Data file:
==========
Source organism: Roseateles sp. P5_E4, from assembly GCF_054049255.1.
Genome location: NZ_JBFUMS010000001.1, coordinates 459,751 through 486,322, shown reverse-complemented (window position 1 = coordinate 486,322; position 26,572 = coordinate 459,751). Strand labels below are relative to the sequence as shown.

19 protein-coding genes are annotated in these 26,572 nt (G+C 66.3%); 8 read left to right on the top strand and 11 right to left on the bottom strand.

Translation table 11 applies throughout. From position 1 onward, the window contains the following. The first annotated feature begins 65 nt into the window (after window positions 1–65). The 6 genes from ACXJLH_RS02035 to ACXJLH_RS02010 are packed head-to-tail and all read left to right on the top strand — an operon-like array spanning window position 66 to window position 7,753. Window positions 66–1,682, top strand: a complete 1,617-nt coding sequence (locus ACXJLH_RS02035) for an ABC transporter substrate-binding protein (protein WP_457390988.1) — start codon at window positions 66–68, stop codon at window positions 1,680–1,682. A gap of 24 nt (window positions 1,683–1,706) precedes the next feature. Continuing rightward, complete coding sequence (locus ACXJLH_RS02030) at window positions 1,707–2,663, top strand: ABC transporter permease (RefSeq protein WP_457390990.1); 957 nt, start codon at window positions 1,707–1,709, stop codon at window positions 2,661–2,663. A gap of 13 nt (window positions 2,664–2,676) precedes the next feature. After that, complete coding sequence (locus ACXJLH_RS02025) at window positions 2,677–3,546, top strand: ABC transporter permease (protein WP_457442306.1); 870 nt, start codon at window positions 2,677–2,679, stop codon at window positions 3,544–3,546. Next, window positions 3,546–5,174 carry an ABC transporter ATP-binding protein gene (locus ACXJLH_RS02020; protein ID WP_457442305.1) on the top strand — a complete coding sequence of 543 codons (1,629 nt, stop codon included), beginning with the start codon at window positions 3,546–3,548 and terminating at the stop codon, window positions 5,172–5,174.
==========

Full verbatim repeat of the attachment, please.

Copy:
Source organism: Roseateles sp. P5_E4, from assembly GCF_054049255.1.
Genome location: NZ_JBFUMS010000001.1, coordinates 459,751 through 486,322, shown reverse-complemented (window position 1 = coordinate 486,322; position 26,572 = coordinate 459,751). Strand labels below are relative to the sequence as shown.

19 protein-coding genes are annotated in these 26,572 nt (G+C 66.3%); 8 read left to right on the top strand and 11 right to left on the bottom strand.

Translation table 11 applies throughout. From position 1 onward, the window contains the following. The first annotated feature begins 65 nt into the window (after window positions 1–65). The 6 genes from ACXJLH_RS02035 to ACXJLH_RS02010 are packed head-to-tail and all read left to right on the top strand — an operon-like array spanning window position 66 to window position 7,753. Window positions 66–1,682, top strand: a complete 1,617-nt coding sequence (locus ACXJLH_RS02035) for an ABC transporter substrate-binding protein (protein WP_457390988.1) — start codon at window positions 66–68, stop codon at window positions 1,680–1,682. A gap of 24 nt (window positions 1,683–1,706) precedes the next feature. Continuing rightward, complete coding sequence (locus ACXJLH_RS02030) at window positions 1,707–2,663, top strand: ABC transporter permease (RefSeq protein WP_457390990.1); 957 nt, start codon at window positions 1,707–1,709, stop codon at window positions 2,661–2,663. A gap of 13 nt (window positions 2,664–2,676) precedes the next feature. After that, complete coding sequence (locus ACXJLH_RS02025) at window positions 2,677–3,546, top strand: ABC transporter permease (protein WP_457442306.1); 870 nt, start codon at window positions 2,677–2,679, stop codon at window positions 3,544–3,546. Next, window positions 3,546–5,174 carry an ABC transporter ATP-binding protein gene (locus ACXJLH_RS02020; protein ID WP_457442305.1) on the top strand — a complete coding sequence of 543 codons (1,629 nt, stop codon included), beginning with the start codon at window positions 3,546–3,548 and terminating at the stop codon, window positions 5,172–5,174.